The full title of the George Foreman biopic provides a not-so-subtle clue as to the film’s prosaicness. The movie about Jake LaMotta vividly signaled the personality of its lead character with Raging Bull. The one about Rocky Graziano jauntily indicated its upbeat nature with Somebody Up There Likes Me. So what does Foreman merit? Big George Foreman: The Miraculous Story of the Once and Future Heavyweight Champion of the World. It sounds like the title of a biography for young readers, and that’s pretty much how the by-the-numbers film plays.
It’s not surprising that Affirm Films is one of the film’s producers, since Foreman famously underwent a religious epiphany and became a born-again Christian. He retired from boxing for many years and became a minister, preaching first on street corners before becoming working at a Houston church. He also opened a youth community center, and, as the film portrays it, only resumed his boxing career to support the center after discovering that his financial manager had lost most of his money.
Big George Foreman
The Bottom Line
The film directed by George Tillman Jr. (Soul Food, The Hate U Give) dutifully covers the biographical bases of the life of its subject, strongly played by Khris Davis (Judas and the Black Messiah). It covers Foreman’s poverty-stricken youth, during which he struggled with anger issues; his signing up for the Job Corps, where he met his mentor and future trainer Doc Broadus (Forest Whitaker, in the part that was originally going to be played by Michael K. Williams before the actor’s untimely death); his winning a gold medal at the 1968 Mexico City Olympics; and his professional career, which included such historic bouts as the title fight with Joe Frazier in which he became heavyweight champion and the 1974 “Rumble in the Jungle” in which he succumbed to Muhammad Ali’s brilliant “rope-a-dope” strategy.
A few years after that defeat, Foreman collapsed in his dressing room after a fight and apparently had a near-death experience that inspired his spiritual rebirth. But that chapter, while certainly the film’s raison d’etre, proves less interesting than the segment concerning his attempted comeback at a weight and age when most boxers would happily be settling into rocking chairs. Every boxing film has the inevitable training montage, but the one presented here proves very amusing. And also quite realistic, as judging by the real-life photos depicting Foreman’s strenuous training presented during the end credits.
Foreman had an interesting life and career, but, at least as portrayed here, is not a very interesting central character in an episodic drama that feels schematic at every turn and moves so speedily through its subject’s life that little of it makes a vivid impression. It’s not surprising that the film most comes to life in the scenes featuring a wisecracking Ali, played by a charismatic Sullivan Jones, who perfectly captures the boxer’s humorously cocky persona. (The actors briefly playing Howard Cosell and Johnny Carson don’t fare nearly as well.)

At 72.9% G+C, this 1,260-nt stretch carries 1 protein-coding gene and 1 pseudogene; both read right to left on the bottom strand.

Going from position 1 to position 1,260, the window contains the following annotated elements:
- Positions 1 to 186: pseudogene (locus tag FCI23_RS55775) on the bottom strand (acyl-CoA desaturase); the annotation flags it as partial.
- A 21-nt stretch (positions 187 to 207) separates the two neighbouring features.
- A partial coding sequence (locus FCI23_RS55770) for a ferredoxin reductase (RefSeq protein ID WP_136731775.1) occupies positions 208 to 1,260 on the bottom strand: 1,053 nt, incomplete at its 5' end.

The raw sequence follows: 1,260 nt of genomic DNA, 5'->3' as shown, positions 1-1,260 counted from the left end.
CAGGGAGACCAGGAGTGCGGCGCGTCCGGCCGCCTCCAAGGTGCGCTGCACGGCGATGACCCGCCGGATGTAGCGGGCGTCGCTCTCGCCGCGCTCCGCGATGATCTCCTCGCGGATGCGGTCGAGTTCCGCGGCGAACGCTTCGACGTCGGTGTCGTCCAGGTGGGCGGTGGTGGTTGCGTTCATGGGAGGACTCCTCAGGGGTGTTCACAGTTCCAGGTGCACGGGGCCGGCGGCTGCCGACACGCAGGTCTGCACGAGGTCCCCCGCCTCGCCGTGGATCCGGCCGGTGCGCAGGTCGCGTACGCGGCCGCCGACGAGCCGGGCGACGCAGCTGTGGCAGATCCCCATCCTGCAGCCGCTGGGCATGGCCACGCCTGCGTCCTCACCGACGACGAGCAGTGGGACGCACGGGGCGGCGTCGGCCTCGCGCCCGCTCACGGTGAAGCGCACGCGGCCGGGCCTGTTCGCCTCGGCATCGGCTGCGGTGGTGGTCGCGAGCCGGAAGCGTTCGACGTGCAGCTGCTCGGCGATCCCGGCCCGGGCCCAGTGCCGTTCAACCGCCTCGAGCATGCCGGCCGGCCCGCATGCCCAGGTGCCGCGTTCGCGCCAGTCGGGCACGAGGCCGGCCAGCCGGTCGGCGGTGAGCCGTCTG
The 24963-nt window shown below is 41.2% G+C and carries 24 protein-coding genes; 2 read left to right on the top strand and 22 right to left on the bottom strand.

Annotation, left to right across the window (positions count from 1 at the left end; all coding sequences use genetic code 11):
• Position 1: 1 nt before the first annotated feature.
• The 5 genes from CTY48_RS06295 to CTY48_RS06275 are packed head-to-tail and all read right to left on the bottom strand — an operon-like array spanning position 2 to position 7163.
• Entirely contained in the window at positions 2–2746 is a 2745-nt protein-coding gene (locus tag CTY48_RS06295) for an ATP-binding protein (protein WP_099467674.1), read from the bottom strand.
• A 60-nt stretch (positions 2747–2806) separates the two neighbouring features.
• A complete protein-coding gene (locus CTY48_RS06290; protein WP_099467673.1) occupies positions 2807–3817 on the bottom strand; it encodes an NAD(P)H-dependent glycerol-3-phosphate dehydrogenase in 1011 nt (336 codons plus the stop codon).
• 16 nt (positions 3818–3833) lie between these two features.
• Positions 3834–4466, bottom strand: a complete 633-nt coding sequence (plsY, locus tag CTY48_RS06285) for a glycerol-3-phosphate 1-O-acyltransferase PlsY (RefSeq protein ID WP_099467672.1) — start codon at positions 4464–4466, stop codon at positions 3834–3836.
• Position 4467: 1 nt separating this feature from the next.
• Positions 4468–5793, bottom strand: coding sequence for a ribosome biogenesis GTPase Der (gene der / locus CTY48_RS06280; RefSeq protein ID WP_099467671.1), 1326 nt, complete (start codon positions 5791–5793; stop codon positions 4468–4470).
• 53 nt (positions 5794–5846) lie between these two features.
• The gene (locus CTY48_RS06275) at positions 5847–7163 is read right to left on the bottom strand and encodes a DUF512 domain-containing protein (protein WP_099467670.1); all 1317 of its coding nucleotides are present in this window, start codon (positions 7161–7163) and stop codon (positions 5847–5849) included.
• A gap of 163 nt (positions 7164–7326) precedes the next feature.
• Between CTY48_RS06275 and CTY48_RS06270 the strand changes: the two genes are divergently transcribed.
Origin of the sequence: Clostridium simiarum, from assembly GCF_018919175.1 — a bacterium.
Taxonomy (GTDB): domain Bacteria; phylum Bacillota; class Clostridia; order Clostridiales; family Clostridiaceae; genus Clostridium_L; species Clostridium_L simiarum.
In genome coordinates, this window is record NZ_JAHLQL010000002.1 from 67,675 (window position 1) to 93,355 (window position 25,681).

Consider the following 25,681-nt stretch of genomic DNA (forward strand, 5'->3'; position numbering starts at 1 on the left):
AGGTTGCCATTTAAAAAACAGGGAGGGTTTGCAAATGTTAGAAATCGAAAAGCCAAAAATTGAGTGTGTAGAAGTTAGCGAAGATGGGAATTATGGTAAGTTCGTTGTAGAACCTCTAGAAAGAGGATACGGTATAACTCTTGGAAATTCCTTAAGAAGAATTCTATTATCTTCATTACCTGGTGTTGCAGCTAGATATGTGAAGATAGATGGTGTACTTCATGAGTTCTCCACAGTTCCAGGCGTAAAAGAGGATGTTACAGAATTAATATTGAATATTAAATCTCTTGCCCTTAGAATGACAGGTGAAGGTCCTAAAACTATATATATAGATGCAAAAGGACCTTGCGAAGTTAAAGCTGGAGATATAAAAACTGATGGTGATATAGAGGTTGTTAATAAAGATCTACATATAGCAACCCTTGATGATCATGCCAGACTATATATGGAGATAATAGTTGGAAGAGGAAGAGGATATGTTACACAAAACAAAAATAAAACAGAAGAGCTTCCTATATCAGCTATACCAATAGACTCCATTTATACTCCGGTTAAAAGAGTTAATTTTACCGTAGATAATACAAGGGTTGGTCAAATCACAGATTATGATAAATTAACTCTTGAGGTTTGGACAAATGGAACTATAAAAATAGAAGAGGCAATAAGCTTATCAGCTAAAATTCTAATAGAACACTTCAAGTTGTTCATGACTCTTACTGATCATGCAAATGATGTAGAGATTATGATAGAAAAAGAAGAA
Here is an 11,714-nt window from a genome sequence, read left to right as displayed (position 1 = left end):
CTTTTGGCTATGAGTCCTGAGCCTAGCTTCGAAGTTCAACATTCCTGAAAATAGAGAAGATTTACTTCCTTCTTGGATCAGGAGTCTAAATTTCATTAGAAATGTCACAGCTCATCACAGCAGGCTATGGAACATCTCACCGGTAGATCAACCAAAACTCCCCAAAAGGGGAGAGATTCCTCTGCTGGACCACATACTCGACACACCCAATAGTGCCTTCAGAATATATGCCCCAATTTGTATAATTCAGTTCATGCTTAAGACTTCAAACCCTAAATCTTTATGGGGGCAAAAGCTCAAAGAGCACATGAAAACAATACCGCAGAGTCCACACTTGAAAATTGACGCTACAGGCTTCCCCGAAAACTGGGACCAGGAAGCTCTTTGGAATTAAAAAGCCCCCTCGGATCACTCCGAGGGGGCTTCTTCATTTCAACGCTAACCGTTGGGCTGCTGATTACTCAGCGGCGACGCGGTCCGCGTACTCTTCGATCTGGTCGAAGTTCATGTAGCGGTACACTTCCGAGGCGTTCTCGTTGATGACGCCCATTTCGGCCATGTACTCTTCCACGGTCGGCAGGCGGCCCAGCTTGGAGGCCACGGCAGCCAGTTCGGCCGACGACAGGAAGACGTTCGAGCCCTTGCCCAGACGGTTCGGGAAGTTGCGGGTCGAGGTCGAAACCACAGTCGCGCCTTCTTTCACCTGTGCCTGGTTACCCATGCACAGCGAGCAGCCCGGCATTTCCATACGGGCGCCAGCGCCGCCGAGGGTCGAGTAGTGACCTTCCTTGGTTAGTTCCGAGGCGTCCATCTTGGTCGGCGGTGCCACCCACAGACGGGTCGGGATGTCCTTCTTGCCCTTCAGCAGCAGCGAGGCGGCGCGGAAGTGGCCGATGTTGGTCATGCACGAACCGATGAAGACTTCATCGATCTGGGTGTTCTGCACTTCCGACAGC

Davis does an impressive job in the title role, including undergoing a startling physical transformation to portray the older Foreman, who tipped the scales at over 300 pounds. The actor’s imposing physicality has already been on display onstage, when he played a character loosely based on Jack Johnson in the play The Royale at Lincoln Center (he also recently played Biff in the Broadway revival of Death of a Salesman), and he’s fully convincing here as a pugilist known for his killer punch.
But he’s hamstrung by having to mostly play Foreman in his more emotionally closed-off period, before he became a beloved pitchman for his eponymous grill. (You wait for the moment when a banker approvingly comments to him about “that funny little grill deal you signed.”) Whitaker offers solid support as the loyal trainer who first broaches the subject of teaching boxing to a young, adrift Foreman by pitching, “You big enough and ugly enough. Wanna learn it?” The Oscar-winning actor also has a great moment when his hangdog-faced Broadus reacts to Foreman’s announcement that he’s found God and is leaving boxing.
Much like Whitney Houston: I Wanna Dance With Somebody (another Sony biopic with an ungainly title), Big George Foreman isn’t bad exactly, merely serviceable. You keep waiting for it to deliver a knockout blow that never comes.
Production companies: Affirm Films, Mandalay Pictures, Sony Pictures Entertainment, State Street Pictures
Distributor: Sony Pictures Entertainment
Cast: Khris Davis, Forest Whitaker, Jasmine Mathews, Sullivan Jones, Lawrence Guilliard Jr., John Magaro, Sonja Sohn
Director: George Tillman Jr.
Screenwriters: Frank Baldwin, George Tillman Jr.
Producer: David Zelon
Executive producers: George Foreman, Peter Guber, Wendy S. Williams, Henry Holmes
Directors of photography: John Matysiak, David Tattersall
Production designer: Clay A. Griffith
Editors: Alex Blatt, Craig Hayes
Composer: Marcelo Zarvos
Costume designer: Mary Claire Hannan
Casting: Lindsay Graham Ahanonu, Mary Vernieu
2 hour 9 minutes